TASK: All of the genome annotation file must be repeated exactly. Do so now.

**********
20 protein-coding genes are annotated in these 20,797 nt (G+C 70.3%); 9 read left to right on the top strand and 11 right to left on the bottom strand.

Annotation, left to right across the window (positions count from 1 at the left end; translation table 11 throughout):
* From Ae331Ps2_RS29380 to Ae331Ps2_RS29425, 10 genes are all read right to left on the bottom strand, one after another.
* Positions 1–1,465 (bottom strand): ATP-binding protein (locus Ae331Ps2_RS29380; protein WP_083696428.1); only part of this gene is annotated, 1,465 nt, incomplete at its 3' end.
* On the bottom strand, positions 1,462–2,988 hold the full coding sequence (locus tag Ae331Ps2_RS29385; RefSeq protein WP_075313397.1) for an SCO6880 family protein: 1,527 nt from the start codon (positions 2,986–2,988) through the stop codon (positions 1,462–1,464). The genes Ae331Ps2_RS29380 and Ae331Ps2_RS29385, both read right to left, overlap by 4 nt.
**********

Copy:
20 protein-coding genes are annotated in these 20,797 nt (G+C 70.3%); 9 read left to right on the top strand and 11 right to left on the bottom strand.

Annotation, left to right across the window (positions count from 1 at the left end; translation table 11 throughout):
* From Ae331Ps2_RS29380 to Ae331Ps2_RS29425, 10 genes are all read right to left on the bottom strand, one after another.
* Positions 1–1,465 (bottom strand): ATP-binding protein (locus Ae331Ps2_RS29380; protein WP_083696428.1); only part of this gene is annotated, 1,465 nt, incomplete at its 3' end.
* On the bottom strand, positions 1,462–2,988 hold the full coding sequence (locus tag Ae331Ps2_RS29385; RefSeq protein WP_075313397.1) for an SCO6880 family protein: 1,527 nt from the start codon (positions 2,986–2,988) through the stop codon (positions 1,462–1,464). The genes Ae331Ps2_RS29380 and Ae331Ps2_RS29385, both read right to left, overlap by 4 nt.